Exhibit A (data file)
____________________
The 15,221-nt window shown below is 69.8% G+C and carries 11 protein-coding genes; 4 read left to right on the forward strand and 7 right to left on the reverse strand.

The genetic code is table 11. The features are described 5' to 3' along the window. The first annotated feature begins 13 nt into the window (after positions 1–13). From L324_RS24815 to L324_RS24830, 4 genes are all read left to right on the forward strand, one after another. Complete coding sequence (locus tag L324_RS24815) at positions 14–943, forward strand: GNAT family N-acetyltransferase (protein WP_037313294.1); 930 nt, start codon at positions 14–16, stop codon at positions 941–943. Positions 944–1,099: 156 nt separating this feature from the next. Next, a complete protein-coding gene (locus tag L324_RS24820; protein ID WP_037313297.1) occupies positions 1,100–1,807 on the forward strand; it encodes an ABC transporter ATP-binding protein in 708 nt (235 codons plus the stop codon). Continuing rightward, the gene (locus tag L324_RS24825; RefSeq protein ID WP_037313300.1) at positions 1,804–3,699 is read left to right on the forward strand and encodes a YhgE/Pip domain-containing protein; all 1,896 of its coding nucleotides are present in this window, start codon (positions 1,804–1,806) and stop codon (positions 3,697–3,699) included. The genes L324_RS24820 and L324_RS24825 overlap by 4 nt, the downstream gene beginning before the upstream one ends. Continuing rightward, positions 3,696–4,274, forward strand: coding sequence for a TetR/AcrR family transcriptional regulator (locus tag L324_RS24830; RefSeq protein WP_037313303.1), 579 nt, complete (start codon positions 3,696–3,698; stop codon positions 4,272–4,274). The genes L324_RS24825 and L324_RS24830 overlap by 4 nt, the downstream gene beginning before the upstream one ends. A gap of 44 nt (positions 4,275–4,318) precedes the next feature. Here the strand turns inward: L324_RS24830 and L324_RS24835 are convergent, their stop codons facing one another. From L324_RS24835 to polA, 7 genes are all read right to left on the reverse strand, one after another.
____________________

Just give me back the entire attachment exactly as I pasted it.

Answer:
The 15,221-nt window shown below is 69.8% G+C and carries 11 protein-coding genes; 4 read left to right on the forward strand and 7 right to left on the reverse strand.

The genetic code is table 11. The features are described 5' to 3' along the window. The first annotated feature begins 13 nt into the window (after positions 1–13). From L324_RS24815 to L324_RS24830, 4 genes are all read left to right on the forward strand, one after another. Complete coding sequence (locus tag L324_RS24815) at positions 14–943, forward strand: GNAT family N-acetyltransferase (protein WP_037313294.1); 930 nt, start codon at positions 14–16, stop codon at positions 941–943. Positions 944–1,099: 156 nt separating this feature from the next. Next, a complete protein-coding gene (locus tag L324_RS24820; protein ID WP_037313297.1) occupies positions 1,100–1,807 on the forward strand; it encodes an ABC transporter ATP-binding protein in 708 nt (235 codons plus the stop codon). Continuing rightward, the gene (locus tag L324_RS24825; RefSeq protein ID WP_037313300.1) at positions 1,804–3,699 is read left to right on the forward strand and encodes a YhgE/Pip domain-containing protein; all 1,896 of its coding nucleotides are present in this window, start codon (positions 1,804–1,806) and stop codon (positions 3,697–3,699) included. The genes L324_RS24820 and L324_RS24825 overlap by 4 nt, the downstream gene beginning before the upstream one ends. Continuing rightward, positions 3,696–4,274, forward strand: coding sequence for a TetR/AcrR family transcriptional regulator (locus tag L324_RS24830; RefSeq protein WP_037313303.1), 579 nt, complete (start codon positions 3,696–3,698; stop codon positions 4,272–4,274). The genes L324_RS24825 and L324_RS24830 overlap by 4 nt, the downstream gene beginning before the upstream one ends. A gap of 44 nt (positions 4,275–4,318) precedes the next feature. Here the strand turns inward: L324_RS24830 and L324_RS24835 are convergent, their stop codons facing one another. From L324_RS24835 to polA, 7 genes are all read right to left on the reverse strand, one after another.